3. Microsoft is better at copying rather than innovating. Most of Microsoft’s innovations have gone nowhere in the past decade (e.g. TabletPCs). I agree completely….one good example is Active Directory…….Microsoft created Active Directory (the most amazing Microsoft service) by combining the existing Kerberos, LDAP, and DNS technologies together in a beautiful mixture.

  4. Microsoft will probably become more business-oriented and less technical with Steve Ballmer at the helm (Gates favored his tech guys).

  5. Microsoft will probably hire their new leaders and influential people from outside organizations (new blood). Although Foley thinks that Steve Ballmer is good for the company and should stay, I disagree. From his actions and PR, Ballmer has no vision, and Microsoft needs new blood.

The one aspect of Microsoft that didn’t come through clearly in this book is that Microsoft tries to do everything. Because of their size, they can afford to do this, but innovation suffers as a result. Microsoft prefers to keep their hand in several technologies (most of which have not panned out) for long periods of time. It’s the old “don’t keep your eggs in one basket” approach. The reality is that they do lots of stuff very poorly compared to other companies (Google, Adobe, Apple, Nokia, etc.). Symbian, Linux and Apple rule the mobile space, Google rules the Internet search and SaaS space, Apple rules the commercial/personal space. Microsoft rules the enterprise space and the gaming space. Although Microsoft has tried to be good at everything in the past decade, Bill Gates pointed out in his 1995 autobiography The Road Ahead that this approach is impossible and not what Microsoft should do……..perhaps Microsoft got out-of-hand as it grew into a huge bureaucracy….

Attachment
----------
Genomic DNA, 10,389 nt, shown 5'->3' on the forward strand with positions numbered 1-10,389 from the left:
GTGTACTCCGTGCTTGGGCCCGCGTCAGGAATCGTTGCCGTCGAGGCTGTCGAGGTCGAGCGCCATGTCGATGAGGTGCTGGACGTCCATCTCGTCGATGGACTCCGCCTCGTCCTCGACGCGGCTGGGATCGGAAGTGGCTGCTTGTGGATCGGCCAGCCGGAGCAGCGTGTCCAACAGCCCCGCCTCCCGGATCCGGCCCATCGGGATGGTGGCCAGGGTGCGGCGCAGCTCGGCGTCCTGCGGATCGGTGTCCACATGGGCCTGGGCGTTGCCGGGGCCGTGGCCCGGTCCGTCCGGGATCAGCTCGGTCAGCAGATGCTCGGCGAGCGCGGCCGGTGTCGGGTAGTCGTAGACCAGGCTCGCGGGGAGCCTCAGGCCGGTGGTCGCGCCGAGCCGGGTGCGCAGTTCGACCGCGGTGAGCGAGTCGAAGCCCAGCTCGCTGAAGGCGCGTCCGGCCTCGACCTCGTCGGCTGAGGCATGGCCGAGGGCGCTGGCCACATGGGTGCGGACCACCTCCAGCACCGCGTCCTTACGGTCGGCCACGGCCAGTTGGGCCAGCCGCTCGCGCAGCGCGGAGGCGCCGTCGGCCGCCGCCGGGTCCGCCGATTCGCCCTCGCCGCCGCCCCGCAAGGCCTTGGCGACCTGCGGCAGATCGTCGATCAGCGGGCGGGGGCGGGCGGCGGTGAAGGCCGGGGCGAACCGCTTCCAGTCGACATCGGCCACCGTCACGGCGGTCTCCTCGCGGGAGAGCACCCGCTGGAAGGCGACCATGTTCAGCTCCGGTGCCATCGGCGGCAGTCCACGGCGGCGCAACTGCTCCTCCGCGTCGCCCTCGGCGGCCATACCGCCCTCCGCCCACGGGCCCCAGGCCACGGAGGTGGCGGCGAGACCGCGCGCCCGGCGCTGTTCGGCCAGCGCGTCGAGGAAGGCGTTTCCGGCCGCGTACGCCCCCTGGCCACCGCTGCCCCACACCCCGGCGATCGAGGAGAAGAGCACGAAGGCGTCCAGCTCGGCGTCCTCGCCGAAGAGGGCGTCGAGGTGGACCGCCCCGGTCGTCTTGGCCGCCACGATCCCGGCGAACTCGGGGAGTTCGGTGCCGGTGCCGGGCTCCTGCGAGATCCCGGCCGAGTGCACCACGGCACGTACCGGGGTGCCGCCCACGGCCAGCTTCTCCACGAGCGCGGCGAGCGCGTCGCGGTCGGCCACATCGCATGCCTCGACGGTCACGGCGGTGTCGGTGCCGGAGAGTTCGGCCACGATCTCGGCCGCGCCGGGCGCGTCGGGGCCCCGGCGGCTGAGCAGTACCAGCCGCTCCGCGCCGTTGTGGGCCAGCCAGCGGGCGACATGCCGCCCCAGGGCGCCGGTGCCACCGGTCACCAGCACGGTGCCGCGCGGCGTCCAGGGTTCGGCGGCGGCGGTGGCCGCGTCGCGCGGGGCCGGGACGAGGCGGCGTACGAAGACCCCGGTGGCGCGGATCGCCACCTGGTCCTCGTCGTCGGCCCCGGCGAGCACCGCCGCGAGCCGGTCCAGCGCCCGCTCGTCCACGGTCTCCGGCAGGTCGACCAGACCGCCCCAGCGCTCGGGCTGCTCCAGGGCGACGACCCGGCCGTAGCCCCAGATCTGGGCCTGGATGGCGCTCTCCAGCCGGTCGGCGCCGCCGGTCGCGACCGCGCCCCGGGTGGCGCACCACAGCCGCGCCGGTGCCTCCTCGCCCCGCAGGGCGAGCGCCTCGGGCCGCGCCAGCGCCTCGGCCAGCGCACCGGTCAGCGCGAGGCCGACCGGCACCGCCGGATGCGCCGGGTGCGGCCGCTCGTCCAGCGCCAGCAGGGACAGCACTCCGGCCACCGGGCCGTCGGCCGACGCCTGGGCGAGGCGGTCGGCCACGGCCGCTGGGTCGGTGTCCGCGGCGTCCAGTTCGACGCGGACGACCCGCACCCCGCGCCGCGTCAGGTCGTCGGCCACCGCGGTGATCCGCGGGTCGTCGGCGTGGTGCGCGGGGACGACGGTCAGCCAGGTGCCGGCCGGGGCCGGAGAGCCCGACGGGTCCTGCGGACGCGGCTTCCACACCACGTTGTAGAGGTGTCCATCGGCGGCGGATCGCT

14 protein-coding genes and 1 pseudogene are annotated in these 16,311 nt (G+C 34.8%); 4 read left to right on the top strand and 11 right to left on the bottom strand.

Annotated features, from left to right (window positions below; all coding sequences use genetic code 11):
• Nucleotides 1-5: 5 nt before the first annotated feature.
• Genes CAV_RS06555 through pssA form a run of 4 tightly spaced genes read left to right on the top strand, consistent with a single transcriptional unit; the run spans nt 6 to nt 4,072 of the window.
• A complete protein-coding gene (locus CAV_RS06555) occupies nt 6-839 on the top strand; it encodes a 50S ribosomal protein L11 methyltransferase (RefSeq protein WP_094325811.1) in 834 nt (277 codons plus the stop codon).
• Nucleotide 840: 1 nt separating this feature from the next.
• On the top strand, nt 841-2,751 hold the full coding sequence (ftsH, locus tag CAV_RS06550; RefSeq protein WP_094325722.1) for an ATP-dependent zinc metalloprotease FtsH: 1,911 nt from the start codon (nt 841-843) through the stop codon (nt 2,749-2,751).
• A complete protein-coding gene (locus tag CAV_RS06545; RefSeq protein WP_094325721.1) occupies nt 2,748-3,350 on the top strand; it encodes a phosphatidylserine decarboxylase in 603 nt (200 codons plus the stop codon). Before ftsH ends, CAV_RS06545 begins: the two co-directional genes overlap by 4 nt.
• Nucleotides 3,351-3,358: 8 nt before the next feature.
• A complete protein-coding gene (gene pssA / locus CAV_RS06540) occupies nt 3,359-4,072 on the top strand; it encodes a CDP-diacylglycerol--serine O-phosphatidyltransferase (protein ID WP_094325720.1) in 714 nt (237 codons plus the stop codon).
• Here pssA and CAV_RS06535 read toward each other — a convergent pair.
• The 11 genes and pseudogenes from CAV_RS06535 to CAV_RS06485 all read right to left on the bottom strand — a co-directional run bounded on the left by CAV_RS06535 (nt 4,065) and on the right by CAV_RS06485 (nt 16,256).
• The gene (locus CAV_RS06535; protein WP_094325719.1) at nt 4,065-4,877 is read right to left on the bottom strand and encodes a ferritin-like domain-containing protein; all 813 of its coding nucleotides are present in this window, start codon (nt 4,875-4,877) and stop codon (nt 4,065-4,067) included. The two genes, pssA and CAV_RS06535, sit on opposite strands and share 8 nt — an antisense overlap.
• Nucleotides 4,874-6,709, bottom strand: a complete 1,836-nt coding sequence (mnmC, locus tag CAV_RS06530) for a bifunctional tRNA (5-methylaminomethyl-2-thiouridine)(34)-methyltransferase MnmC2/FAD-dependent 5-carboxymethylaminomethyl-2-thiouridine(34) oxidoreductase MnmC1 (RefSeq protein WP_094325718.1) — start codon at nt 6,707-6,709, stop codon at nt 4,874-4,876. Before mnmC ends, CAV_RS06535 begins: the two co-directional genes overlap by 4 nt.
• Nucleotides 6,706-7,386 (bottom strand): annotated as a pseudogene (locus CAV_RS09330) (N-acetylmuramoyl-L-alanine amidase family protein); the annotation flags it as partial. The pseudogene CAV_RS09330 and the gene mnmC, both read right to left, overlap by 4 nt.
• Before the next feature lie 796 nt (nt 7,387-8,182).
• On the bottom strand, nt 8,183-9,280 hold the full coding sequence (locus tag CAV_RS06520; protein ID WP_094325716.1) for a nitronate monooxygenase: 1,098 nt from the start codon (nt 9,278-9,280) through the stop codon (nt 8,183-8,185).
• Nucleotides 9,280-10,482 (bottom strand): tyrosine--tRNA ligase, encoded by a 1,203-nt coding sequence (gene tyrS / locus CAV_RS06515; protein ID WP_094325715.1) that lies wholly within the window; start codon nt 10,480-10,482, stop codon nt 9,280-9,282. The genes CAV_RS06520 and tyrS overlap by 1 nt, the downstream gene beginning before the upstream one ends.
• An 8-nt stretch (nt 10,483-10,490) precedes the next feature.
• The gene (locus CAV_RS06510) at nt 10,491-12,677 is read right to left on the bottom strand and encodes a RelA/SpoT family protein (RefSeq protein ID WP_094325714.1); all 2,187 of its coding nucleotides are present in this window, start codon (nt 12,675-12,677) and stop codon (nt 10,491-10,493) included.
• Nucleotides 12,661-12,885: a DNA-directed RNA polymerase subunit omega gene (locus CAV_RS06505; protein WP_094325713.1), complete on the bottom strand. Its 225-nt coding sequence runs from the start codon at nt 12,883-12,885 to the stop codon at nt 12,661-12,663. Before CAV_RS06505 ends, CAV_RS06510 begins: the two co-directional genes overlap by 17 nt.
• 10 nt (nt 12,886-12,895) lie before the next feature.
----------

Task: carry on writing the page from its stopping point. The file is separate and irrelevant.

Two quotes from the book stood out in my mind - I think they capture many of the problems facing Microsoft today:

  • Gates is probably getting out of technology at the right time. Funnily enough, it’s not really a business for nerds anymore. Gates was at the center of the personal computer revolution and the Internet revolution, but now the big innovations are about exactly the things he’s bad at. The iPod was an aesthetic revolution. MySpace was a social revolution. YouTube was an entertainment revolution. This is not what Gates does. Technology doesn’t need him anymore. (“Bill Gates Goes Back to School,” Time Magazine, June 7, 2007)

  • Will Microsoft be the platform that people want to escape to, or will they be the platform that people want to escape from Currently they are the platform that people want to escape from, because they are the platform that restricts freedom rather than gives it. If Microsoft want to be where the action is, they need to get back to giving people the freedom (and the tools) to do whatever they want. (“Microsoft 2.0, Now with Less Bubba,” Mini-Microsoft, October 3, 2007 post)

I think the first quote (Time Magazine) is a bit harsh, but not untrue entirely. Microsoft obtained success in the past because it ruled the PC revolution - their business model still reflects the needs of that time. Today, the PC revolution is gone. We are now in the age of the Internet revolution (a whole different ball game that has different rules and business models). Microsoft must adapt to this new environment, and large bureaucracies such as Microsoft change slowly.

The second quote (Mini-Microsoft), in my mind, sums up all of the bad vibes surrounding Microsoft today. I can relate to it personally, and given that the author of the post is a long-time Microsoft employee with a good grasp of the company, the comment has plenty of weight.

I can’t wait to see how this story unfolds in the next 5 years.